If you own an iphone or ipad or any other Apple product that you use to regularly game then odds are you might have seen an all too familiar character starring in a less than high calibre game. I'm here to ask what, if any, lessons we can take from the rearing of such a blatant rip off.
Copyright issues aren't new. Let's face it, as long as something is popular enough someone else is going to want to either "artistically borrow" it, or just outright steal it in order to get a piece of the pie. It seems that in the case of one "Ultimate iZelda Climb" to be wholly the latter idea.
Appearing in the app store earlier this month, this game featuring the easily recognizable Link (although he certainly has looked better...) is your basic rendition of a climbing platformer. Before anyone worries that the world is coming to an end because the Big N allowed one of their powerhouse franchise characters to appear on a rival platform there's no need to get alarmed on that account: the game is as cheap of a rip-off as you can probably get without having kids in sweatshops doing some of the labour for you.
While Nintendo has yet to put their foot down on this by the time of this writing -- perhaps due to the studio that produced (and I do use that term very loosely) the game having multiple fronts and possibly dead end offices -- to me this shows that while the apps for gaming trend is undoubtedly a good one, that some extra steps are going to have to be taken to ensure that people don't abuse copyrights for their own personal gain.
Following up the initial post, Destructoid featured another article dealing with the issues of copyrighting in general as it relates to games. Basically if (I'm thinking more when) this goes to court, Attack Touch would have to prove that what they've used Link for is fair use, and that in that light Nintendo couldn't actually do anything about it. While the article does mention parody, it is rather tongue in cheek about the whole thing. I fully expect that the only reason Link or any of the lampooned characters were chosen was to appeal to an audience that might think that the game being offered is an official, legitimately backed game rather than a shoddy rip-off using mainstream characters in order to make a quick buck.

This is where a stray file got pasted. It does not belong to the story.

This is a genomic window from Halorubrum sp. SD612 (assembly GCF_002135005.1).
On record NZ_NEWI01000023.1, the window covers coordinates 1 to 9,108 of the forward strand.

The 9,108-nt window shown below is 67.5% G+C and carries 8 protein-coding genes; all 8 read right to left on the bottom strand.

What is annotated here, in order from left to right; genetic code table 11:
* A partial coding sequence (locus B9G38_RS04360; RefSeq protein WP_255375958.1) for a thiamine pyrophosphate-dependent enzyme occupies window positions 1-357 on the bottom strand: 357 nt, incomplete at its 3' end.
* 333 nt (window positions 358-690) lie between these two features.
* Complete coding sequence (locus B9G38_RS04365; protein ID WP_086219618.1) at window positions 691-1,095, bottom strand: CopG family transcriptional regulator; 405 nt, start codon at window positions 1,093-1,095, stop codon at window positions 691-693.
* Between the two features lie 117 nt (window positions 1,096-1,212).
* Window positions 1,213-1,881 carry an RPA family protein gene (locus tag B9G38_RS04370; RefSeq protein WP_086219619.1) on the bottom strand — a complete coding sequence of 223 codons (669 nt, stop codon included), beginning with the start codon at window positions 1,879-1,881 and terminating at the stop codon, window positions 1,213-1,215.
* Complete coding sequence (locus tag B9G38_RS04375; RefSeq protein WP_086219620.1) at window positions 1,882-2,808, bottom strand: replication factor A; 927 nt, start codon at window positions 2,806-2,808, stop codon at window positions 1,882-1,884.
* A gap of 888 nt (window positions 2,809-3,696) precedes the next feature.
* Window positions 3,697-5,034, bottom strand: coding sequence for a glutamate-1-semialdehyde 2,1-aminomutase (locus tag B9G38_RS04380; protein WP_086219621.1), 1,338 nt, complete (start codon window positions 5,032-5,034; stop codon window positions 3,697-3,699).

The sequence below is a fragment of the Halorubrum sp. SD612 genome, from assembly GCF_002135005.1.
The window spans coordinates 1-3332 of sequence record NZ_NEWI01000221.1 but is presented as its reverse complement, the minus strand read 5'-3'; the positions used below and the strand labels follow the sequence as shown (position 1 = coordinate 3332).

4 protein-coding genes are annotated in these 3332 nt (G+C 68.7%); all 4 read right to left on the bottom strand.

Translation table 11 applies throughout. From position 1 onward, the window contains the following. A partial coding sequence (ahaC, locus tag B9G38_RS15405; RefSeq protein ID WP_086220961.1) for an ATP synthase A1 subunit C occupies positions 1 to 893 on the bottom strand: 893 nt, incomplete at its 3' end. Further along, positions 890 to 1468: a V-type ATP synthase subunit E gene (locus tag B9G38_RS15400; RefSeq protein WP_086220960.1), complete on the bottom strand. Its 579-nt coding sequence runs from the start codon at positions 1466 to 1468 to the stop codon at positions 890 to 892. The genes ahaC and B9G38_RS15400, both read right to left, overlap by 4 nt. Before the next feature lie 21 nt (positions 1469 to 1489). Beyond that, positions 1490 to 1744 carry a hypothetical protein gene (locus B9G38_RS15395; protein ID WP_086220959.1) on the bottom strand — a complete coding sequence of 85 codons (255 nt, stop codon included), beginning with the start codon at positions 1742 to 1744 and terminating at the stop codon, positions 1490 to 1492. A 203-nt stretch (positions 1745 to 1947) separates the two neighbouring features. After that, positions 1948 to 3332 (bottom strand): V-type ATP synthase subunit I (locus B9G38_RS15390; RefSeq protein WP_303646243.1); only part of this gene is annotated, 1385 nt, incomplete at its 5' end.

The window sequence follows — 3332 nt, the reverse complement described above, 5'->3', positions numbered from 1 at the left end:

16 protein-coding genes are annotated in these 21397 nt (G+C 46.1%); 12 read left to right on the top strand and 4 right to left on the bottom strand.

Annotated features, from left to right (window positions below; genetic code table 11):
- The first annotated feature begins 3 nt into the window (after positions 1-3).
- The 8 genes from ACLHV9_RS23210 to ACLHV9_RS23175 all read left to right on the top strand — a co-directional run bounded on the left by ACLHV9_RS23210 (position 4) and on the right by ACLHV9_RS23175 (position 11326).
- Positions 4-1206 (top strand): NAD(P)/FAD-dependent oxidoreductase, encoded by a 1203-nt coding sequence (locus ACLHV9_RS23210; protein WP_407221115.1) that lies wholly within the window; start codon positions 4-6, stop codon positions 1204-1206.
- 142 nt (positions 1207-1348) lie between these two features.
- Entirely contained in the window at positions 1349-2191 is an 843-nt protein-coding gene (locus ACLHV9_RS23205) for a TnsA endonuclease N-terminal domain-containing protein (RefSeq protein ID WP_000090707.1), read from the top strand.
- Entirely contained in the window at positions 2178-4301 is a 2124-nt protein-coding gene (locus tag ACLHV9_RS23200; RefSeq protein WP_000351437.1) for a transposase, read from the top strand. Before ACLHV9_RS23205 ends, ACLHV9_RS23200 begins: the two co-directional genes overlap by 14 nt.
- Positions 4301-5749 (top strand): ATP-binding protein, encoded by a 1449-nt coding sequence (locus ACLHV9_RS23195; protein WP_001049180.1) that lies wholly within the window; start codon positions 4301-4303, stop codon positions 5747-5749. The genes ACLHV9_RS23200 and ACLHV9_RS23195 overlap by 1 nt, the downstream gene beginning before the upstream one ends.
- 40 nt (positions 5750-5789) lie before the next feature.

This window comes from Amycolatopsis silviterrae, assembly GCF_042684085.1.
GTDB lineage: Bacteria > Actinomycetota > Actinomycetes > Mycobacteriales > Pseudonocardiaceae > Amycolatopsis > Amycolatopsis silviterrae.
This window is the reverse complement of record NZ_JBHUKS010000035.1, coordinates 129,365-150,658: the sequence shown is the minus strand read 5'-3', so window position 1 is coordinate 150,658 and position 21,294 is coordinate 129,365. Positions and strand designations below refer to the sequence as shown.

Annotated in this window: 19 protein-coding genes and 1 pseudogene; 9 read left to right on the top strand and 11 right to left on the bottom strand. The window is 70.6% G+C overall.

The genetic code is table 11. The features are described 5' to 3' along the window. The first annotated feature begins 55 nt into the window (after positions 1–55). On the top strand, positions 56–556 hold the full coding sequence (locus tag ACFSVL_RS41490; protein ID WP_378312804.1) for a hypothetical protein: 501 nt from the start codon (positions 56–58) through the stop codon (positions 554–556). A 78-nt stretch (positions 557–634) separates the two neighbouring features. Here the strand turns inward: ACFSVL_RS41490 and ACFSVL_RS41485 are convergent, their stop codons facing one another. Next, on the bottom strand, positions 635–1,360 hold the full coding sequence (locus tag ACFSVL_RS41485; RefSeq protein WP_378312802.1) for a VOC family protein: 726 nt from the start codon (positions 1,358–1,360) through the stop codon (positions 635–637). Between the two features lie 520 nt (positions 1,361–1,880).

One thing that I believe this proves beyond a shadow of a doubt is that there has to be more moderation when it comes to just what gets allowed to play in the app store. I'm not necessarily talking about just having people with enough brain cells to ensure that obvious attempts to cash in like this aren't let through to the store. Of course the consumer can do something about it as well, by not buying the titles that scream "Hello, I'm a shovelware money grabbing rip-off!" and making sure that other people don't as well. Sure, there will be people either too young or too naive to know better, but the vast majority of us do know what we're doing, and it can't hurt to pass the word along.